People prefer to communicate through text rather than phone, which is great for the future of chatbots. But if your company is dependent on phone customer service, then the sudden switch to chatbots may feel odd.
Many brands also use emotions to sell products, a chatbot’s greatest downfall. Rational compassion and appealing to a customer’s personal experiences is difficult to program.
For example, the German prosthetics company Otto Bock uses empathetic language on their website to sell their products:
Otto Bock representatives likely speak to customers who are struggling to cope with their situation on a daily basis, which is evident in their copy.
If a new customer were to contact their support team and speak with a bot that starts spewing tech specifications and generic condolences, it would hurt their image.
If you still want to use automation but maintain your brand voice, consider using a self-learning responsive FAQ page.
With Userlike’s Smart FAQ, you control the tone and length of your answers. To save your users time, it attempts to answer their question as they’re typing it by understanding keywords in their request. It’s also self-learning, so its accuracy will improve the more your site visitors interact with it.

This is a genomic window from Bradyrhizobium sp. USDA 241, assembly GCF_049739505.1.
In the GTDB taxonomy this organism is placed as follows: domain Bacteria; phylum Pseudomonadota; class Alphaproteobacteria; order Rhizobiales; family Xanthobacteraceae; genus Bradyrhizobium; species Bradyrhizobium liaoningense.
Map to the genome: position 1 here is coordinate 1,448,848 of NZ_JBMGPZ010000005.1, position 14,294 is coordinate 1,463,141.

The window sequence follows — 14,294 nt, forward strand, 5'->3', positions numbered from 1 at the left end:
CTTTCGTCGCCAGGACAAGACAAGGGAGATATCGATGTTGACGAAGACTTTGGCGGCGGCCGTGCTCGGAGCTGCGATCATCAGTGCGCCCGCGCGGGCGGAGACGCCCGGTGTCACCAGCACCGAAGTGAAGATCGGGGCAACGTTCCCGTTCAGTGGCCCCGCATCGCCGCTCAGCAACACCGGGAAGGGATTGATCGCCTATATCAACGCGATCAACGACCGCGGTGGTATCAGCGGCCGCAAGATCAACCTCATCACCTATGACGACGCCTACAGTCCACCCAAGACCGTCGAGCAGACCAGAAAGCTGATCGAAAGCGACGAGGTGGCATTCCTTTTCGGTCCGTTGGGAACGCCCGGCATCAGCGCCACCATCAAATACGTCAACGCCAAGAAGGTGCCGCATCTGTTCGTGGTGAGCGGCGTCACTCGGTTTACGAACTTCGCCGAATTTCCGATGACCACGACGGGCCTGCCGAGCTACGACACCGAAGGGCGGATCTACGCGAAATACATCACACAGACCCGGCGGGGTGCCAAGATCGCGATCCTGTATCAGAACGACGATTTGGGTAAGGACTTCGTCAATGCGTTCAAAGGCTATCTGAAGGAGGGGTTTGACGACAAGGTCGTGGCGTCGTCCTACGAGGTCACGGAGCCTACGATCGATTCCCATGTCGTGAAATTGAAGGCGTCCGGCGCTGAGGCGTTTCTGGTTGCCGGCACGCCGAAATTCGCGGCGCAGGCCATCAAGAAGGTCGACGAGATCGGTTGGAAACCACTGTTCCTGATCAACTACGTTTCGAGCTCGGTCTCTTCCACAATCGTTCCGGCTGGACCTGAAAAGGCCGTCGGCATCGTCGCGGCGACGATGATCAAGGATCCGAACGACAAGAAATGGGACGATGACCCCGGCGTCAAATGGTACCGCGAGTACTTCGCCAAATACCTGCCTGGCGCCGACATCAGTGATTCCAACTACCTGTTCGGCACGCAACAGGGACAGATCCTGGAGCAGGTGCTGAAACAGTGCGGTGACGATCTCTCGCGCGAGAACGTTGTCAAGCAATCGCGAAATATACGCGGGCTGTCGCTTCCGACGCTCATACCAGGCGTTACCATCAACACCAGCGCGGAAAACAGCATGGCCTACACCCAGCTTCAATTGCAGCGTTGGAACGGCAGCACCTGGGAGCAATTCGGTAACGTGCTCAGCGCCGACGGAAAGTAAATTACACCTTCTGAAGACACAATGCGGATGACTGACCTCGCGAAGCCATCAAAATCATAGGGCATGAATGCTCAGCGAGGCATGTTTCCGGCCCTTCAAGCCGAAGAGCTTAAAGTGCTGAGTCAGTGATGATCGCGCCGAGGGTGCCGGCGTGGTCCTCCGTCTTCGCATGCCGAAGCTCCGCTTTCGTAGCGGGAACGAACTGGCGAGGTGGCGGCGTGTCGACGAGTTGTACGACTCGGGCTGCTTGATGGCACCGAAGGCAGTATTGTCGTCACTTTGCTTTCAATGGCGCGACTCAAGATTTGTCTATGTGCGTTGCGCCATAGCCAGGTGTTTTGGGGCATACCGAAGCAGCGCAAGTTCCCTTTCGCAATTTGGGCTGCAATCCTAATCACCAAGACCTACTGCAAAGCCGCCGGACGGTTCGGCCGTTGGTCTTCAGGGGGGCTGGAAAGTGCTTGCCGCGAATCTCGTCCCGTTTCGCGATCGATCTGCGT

Is your team ready to be a safety net?
Sometimes questions or issues are too complex for a chatbot to handle by itself. That’s why participants in our chatbot survey agreed that speaking to a bot directly is okay as long as it’s easy to escalate the situation to a human agent.
That’s why we recommend combining your chatbot with your live chat software. Whether it’s connected through an API or directly built into the software like our AI chatbot, you’ll be able to monitor and take over chats when necessary.
If you plan to use your chatbot as a proactive first point of contact on your website, you may notice an increase in chats. Make sure you have enough agents to help cover these handovers.
Are you prepared to adhere to privacy laws?
A chatbot is only as complex as its infrastructure and the data it can access. But this may require gathering private details about your customers.
Data privacy is an important development factor to consider. If your chatbot can access user accounts and collect customer information, then it needs to follow data protection regulations set by your country.
In the U.S., there is no single overarching data privacy legislation. Instead, the country takes a sectoral approach to data privacy, relying on a mixture of sector-specific laws and state laws.